Met police team up with Toyota to have hydrogen fuel cell police car fleet

The Metropolitan Police Service has joined forces with Toyota to develop the largest hydrogen fuel cell police fleet in the world, with 11 examples of the Toyota Mirai.

The first of the hydrogen-powered saloons have already joined the fleet, with the help of a fuel cell and hydrogen grant allowing the move to be feasible, as the Mirai costs an expensive £66,000 new, thanks to the complex technology fitted to them.

Met police team up with Toyota to have hydrogen fuel cell police car fleet
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Met police team up with Toyota to have hydrogen fuel cell police car fleet

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The Toyota Mirai produces no tailpipe emissions, with the only thing coming from the exhausts being water – the same as with every hydrogen car. While hydrogen filling stations are few and far between, making them largely unfeasible to own for most British motorists, thankfully the capital has five hydrogen filling stations, with more expected.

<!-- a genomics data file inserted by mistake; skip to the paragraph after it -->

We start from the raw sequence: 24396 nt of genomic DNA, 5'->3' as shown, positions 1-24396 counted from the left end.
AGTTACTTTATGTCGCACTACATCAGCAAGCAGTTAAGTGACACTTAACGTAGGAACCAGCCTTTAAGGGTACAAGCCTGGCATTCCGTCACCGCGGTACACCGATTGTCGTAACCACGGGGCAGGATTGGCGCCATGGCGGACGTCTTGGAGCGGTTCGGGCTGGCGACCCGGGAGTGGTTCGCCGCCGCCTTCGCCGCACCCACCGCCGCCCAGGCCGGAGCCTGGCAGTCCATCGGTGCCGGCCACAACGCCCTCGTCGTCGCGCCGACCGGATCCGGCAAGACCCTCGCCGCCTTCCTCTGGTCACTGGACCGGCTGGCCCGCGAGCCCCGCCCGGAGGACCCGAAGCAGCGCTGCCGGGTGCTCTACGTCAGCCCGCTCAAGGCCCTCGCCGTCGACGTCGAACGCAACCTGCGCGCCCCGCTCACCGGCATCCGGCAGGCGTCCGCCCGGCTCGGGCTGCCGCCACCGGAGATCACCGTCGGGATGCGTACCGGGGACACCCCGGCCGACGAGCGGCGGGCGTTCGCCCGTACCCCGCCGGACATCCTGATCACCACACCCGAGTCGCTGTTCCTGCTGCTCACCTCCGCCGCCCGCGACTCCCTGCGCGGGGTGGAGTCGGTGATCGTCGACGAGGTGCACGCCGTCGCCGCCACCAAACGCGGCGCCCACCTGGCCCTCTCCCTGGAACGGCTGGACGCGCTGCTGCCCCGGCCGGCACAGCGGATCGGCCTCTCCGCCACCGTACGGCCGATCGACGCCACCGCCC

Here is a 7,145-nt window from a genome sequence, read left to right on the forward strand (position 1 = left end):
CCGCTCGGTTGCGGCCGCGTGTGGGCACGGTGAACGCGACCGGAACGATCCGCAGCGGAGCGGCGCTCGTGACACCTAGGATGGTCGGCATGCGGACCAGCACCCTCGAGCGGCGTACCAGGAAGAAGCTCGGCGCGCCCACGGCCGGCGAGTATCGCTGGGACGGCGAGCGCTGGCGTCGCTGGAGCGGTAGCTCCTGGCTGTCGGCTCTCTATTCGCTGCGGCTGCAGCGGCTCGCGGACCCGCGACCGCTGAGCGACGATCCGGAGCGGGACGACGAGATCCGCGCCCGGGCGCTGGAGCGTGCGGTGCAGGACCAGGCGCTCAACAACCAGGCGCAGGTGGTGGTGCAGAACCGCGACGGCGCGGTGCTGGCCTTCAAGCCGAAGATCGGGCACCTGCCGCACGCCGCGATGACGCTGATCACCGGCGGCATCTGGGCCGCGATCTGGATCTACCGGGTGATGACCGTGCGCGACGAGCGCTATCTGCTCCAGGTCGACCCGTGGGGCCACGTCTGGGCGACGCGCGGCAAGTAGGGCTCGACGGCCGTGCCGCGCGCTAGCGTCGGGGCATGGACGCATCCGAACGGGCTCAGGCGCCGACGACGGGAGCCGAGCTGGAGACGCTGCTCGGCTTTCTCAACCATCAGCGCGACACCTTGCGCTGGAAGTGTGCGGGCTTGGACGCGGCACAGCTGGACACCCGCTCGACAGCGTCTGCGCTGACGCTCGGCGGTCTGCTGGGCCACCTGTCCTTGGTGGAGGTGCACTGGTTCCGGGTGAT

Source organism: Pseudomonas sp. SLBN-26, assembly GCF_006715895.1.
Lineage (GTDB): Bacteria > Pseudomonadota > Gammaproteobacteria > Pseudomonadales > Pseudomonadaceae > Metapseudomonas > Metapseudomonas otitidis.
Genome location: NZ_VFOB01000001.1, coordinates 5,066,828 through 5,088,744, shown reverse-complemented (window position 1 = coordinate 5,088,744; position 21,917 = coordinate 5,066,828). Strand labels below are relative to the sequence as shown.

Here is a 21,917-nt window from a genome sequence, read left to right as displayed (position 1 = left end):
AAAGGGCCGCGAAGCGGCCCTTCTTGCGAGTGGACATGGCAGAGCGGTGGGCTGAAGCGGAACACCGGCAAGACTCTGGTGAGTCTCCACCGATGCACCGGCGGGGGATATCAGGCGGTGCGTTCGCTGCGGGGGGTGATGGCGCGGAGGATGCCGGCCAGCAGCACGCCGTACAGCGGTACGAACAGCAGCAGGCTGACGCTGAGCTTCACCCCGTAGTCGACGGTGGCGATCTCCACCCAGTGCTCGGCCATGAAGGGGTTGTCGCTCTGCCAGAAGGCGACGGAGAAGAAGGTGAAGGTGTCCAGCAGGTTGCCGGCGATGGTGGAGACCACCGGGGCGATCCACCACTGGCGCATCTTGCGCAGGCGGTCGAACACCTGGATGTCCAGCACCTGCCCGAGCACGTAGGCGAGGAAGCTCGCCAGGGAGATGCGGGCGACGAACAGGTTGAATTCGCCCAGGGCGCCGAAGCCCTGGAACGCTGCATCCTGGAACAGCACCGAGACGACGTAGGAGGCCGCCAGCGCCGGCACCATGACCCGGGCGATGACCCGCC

The fleet are the first zero-emission cars on the Met's fleet, which the force's commander, Neil Jerome, described as being an "exciting development" for the Met police.

He said: "We are delighted to have taken delivery of these cars to support policing in London. Since late 2015 we have been actively looking at ways to hybridise and electrify our fleet as well as exploring other new technologies such as hydrogen.

"This is enabling us to make great strides towards our ambition of procuring 550 vehicles as zero or ultra-low emission by 2020."

The Mirai, translating from Japanese as 'the future', was one of the very first hydrogen-fuelled cars on sale in the market, and is a rare sight on roads thanks to its price and lack of demand. It actually offers a better range than most new electric cars, with one tank of hydrogen lasting roughly 300 miles.

Seeing a Mirai police car will certainly make a refreshing change from seeing swathes of BMW police cars in the capital, although with just 11 distributed for the force, don't expect to see them all that often. Especially when just 41 others were UK registered as of Q3 2017.

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